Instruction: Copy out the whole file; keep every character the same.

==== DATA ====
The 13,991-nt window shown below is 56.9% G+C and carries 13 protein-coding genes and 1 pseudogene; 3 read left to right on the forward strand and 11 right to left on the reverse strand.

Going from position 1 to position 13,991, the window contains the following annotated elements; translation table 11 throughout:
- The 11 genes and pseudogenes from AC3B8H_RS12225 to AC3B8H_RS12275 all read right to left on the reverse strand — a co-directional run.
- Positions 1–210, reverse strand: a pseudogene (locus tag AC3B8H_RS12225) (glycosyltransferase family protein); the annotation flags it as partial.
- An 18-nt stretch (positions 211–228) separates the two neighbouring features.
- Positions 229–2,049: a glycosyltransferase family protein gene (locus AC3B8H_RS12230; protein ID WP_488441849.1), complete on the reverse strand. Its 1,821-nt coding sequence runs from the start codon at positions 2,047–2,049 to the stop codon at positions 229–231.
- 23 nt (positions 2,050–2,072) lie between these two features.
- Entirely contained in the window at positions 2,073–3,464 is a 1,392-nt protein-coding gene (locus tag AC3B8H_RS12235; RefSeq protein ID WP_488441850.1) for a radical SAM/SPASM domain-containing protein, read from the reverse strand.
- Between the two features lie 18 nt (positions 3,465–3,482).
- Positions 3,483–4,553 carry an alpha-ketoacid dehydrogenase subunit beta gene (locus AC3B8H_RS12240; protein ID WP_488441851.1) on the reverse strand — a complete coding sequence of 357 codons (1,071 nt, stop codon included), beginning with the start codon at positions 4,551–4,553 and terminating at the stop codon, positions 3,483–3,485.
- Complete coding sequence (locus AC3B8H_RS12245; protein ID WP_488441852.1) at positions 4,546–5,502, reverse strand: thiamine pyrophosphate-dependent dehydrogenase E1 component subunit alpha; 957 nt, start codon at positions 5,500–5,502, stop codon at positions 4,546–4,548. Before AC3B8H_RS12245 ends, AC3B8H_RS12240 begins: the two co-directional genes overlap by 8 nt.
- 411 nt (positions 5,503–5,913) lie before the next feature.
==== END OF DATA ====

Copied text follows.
The 13,991-nt window shown below is 56.9% G+C and carries 13 protein-coding genes and 1 pseudogene; 3 read left to right on the forward strand and 11 right to left on the reverse strand.

Going from position 1 to position 13,991, the window contains the following annotated elements; translation table 11 throughout:
- The 11 genes and pseudogenes from AC3B8H_RS12225 to AC3B8H_RS12275 all read right to left on the reverse strand — a co-directional run.
- Positions 1–210, reverse strand: a pseudogene (locus tag AC3B8H_RS12225) (glycosyltransferase family protein); the annotation flags it as partial.
- An 18-nt stretch (positions 211–228) separates the two neighbouring features.
- Positions 229–2,049: a glycosyltransferase family protein gene (locus AC3B8H_RS12230; protein ID WP_488441849.1), complete on the reverse strand. Its 1,821-nt coding sequence runs from the start codon at positions 2,047–2,049 to the stop codon at positions 229–231.
- 23 nt (positions 2,050–2,072) lie between these two features.
- Entirely contained in the window at positions 2,073–3,464 is a 1,392-nt protein-coding gene (locus tag AC3B8H_RS12235; RefSeq protein ID WP_488441850.1) for a radical SAM/SPASM domain-containing protein, read from the reverse strand.
- Between the two features lie 18 nt (positions 3,465–3,482).
- Positions 3,483–4,553 carry an alpha-ketoacid dehydrogenase subunit beta gene (locus AC3B8H_RS12240; protein ID WP_488441851.1) on the reverse strand — a complete coding sequence of 357 codons (1,071 nt, stop codon included), beginning with the start codon at positions 4,551–4,553 and terminating at the stop codon, positions 3,483–3,485.
- Complete coding sequence (locus AC3B8H_RS12245; protein ID WP_488441852.1) at positions 4,546–5,502, reverse strand: thiamine pyrophosphate-dependent dehydrogenase E1 component subunit alpha; 957 nt, start codon at positions 5,500–5,502, stop codon at positions 4,546–4,548. Before AC3B8H_RS12245 ends, AC3B8H_RS12240 begins: the two co-directional genes overlap by 8 nt.
- 411 nt (positions 5,503–5,913) lie before the next feature.